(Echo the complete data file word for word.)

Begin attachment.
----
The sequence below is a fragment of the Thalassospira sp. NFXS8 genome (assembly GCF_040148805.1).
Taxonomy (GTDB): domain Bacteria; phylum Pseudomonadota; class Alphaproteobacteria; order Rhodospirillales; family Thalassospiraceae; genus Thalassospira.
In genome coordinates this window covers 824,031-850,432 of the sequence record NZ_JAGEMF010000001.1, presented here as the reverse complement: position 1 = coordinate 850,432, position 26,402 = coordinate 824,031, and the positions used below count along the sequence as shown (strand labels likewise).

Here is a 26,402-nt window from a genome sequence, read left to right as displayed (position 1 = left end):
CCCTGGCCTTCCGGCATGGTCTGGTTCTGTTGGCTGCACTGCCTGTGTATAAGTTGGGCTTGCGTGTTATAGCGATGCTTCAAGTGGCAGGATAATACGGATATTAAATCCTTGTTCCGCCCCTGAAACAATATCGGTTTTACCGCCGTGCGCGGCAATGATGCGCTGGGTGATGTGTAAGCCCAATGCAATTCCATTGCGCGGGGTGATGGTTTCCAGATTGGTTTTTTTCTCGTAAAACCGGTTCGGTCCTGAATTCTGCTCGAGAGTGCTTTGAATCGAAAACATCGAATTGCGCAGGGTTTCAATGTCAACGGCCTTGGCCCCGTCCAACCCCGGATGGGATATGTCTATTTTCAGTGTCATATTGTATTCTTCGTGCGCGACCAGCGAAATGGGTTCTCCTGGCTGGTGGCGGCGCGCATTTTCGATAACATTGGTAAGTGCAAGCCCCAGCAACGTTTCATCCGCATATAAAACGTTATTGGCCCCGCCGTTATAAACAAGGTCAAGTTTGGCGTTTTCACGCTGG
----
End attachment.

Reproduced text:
The sequence below is a fragment of the Thalassospira sp. NFXS8 genome (assembly GCF_040148805.1).
Taxonomy (GTDB): domain Bacteria; phylum Pseudomonadota; class Alphaproteobacteria; order Rhodospirillales; family Thalassospiraceae; genus Thalassospira.
In genome coordinates this window covers 824,031-850,432 of the sequence record NZ_JAGEMF010000001.1, presented here as the reverse complement: position 1 = coordinate 850,432, position 26,402 = coordinate 824,031, and the positions used below count along the sequence as shown (strand labels likewise).

Here is a 26,402-nt window from a genome sequence, read left to right as displayed (position 1 = left end):
CCCTGGCCTTCCGGCATGGTCTGGTTCTGTTGGCTGCACTGCCTGTGTATAAGTTGGGCTTGCGTGTTATAGCGATGCTTCAAGTGGCAGGATAATACGGATATTAAATCCTTGTTCCGCCCCTGAAACAATATCGGTTTTACCGCCGTGCGCGGCAATGATGCGCTGGGTGATGTGTAAGCCCAATGCAATTCCATTGCGCGGGGTGATGGTTTCCAGATTGGTTTTTTTCTCGTAAAACCGGTTCGGTCCTGAATTCTGCTCGAGAGTGCTTTGAATCGAAAACATCGAATTGCGCAGGGTTTCAATGTCAACGGCCTTGGCCCCGTCCAACCCCGGATGGGATATGTCTATTTTCAGTGTCATATTGTATTCTTCGTGCGCGACCAGCGAAATGGGTTCTCCTGGCTGGTGGCGGCGCGCATTTTCGATAACATTGGTAAGTGCAAGCCCCAGCAACGTTTCATCCGCATATAAAACGTTATTGGCCCCGCCGTTATAAACAAGGTCAAGTTTGGCGTTTTCACGCTGG